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The challenge of recovering Lima’s historic center

Lima, Sept. 9 (EFE) – The master plan to recover Lima’s historic center, declared a World Heritage Site by UNESCO in 1991, has advanced about 30% in its first three years and now faces the challenge of ensuring that it is integrated as part of the identity of the inhabitants of the Peruvian capital.

“Identity is missing, so it’s important for us to make the importance of Lima’s historic center visible,” Juan Pablo El Sous, spokesman for the Municipal Program for the Recovery of Lima’s Historic Center, told EFE.

The progress of the plan, which was projected in 2019 and will last until 2035, will be discussed by Unesco between September 15 and 25 in Riyadh.

The debate over the use of Lima’s historic center has been particularly heated in 2023, as it has been the scene of daily anti-government demonstrations, some of which have ended in violent clashes with police.

During the first major protest in Lima, which took place on January 19, a building that was part of the area declared a World Heritage Site was burned down in unexplained circumstances.

This prompted the conservative mayor, Rafael López Aliaga, to declare the historic center an “intangible zone,” limiting the possibility of holding demonstrations in the heart of Peruvian power.

This was seen by his critics as a violation of the fundamental right to protest, as this is the traditional place for demonstrations.

The restricted area includes, but is larger than, the area declared a World Heritage Site.


The marches highlighted the complexity of the work involved in preserving a historic center where all the power is concentrated, where thousands of people live, and where commercial and labor activity is constant.

For this reason, explains El Sous, it is important to “explain to the public what the historic center of Lima means.”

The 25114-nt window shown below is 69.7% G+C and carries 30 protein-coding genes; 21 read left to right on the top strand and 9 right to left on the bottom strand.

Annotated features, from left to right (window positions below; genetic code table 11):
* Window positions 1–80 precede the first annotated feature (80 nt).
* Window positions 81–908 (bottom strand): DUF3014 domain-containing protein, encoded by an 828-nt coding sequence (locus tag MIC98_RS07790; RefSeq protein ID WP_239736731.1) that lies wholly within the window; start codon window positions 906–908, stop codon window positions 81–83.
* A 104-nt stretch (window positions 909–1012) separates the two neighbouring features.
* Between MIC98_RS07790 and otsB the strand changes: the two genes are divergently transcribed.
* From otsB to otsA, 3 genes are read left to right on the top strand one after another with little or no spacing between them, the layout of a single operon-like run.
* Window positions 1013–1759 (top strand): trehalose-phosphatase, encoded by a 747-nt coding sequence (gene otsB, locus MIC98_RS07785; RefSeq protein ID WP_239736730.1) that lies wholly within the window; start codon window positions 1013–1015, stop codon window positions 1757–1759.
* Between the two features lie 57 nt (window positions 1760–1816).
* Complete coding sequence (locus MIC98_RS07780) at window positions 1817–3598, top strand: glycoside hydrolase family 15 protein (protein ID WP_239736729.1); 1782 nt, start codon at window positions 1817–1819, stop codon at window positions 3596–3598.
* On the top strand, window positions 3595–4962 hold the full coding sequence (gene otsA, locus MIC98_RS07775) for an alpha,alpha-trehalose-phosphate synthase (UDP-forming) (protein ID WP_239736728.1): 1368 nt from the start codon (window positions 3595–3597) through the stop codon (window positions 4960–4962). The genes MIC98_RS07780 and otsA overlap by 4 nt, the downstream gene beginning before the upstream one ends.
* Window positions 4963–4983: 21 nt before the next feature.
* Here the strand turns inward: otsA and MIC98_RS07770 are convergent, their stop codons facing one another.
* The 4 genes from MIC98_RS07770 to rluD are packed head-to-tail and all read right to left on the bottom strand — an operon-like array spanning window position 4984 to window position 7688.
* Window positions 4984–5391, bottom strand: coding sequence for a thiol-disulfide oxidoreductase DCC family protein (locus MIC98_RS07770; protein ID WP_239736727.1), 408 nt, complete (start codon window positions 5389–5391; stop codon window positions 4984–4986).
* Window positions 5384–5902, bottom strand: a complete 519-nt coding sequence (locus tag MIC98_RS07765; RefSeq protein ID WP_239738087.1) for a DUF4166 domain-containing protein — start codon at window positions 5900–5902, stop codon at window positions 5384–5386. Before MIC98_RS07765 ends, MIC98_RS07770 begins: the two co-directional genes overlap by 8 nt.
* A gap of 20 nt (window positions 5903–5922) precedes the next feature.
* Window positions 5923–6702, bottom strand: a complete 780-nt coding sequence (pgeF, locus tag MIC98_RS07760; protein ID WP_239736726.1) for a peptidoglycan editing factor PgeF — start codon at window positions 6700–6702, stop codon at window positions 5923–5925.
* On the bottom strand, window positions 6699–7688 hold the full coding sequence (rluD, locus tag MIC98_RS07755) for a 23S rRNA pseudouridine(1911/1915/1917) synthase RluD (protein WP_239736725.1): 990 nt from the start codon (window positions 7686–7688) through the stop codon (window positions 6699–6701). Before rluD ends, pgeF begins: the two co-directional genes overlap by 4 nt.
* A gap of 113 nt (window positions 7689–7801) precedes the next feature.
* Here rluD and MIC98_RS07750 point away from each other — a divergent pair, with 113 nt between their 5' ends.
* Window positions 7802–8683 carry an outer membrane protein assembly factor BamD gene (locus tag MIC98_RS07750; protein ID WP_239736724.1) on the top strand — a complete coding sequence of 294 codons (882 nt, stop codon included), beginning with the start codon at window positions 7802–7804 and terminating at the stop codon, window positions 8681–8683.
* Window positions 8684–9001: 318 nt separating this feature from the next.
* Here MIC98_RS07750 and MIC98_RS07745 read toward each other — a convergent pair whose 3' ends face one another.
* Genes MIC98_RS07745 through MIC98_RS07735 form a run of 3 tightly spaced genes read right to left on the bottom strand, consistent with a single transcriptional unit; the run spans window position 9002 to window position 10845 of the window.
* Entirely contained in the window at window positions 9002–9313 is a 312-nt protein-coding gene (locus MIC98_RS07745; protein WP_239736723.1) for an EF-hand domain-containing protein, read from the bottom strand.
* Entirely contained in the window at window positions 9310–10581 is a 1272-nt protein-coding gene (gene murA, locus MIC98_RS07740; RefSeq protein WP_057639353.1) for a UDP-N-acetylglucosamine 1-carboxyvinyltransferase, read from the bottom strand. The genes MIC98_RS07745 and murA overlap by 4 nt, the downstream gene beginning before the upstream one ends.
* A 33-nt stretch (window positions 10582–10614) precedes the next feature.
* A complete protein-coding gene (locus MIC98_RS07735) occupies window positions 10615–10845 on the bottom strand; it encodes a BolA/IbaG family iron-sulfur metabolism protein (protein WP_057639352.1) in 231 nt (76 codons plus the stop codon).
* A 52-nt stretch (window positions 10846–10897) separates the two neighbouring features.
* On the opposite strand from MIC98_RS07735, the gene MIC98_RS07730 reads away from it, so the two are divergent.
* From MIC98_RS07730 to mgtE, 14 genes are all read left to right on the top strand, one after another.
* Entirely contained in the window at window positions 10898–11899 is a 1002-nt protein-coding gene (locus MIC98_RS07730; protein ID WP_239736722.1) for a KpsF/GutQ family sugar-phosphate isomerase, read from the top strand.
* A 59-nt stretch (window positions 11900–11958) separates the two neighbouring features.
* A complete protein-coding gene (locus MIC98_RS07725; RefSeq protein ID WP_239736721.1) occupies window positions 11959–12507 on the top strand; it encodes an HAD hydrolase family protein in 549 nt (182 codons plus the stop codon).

“For the people of Lima, it means something because it is the place where our city was born and for that it has a value that we should all appreciate. But unfortunately this is not the case for all the people who live in the city. We are talking about a city of 12 million people, and many of them pass through the historic center of Lima once a year or less,” he said.

Despite the delay in launching the strategic plan due to the arrival of the pandemic, El Sous said that they are currently “carrying out several works throughout the historic center of Lima.”

The “Sustainable Urban Mobility Plan” includes the pedestrianization of several streets and the introduction of other transportation alternatives, such as a tramway that will connect the two ends of downtown.

In addition, the Special Landscaping Project for the Rímac River includes the restoration of four kilometers of the river within the historic center of Lima.

To date, the restoration works have allowed the rehabilitation of 70 monuments and public sculptures, as well as the facades of five churches, the recovery of 13 historical gardens, the improvement of 3 small squares, the planting of 1,980 trees and the removal of 13 tons of overhead telecommunication cables.

There is a “commitment of the state” to complete one hundred percent of the master plan by 2035, coinciding with the V centenary of the founding of the city. EFE

gdl/ics (photo)(video)

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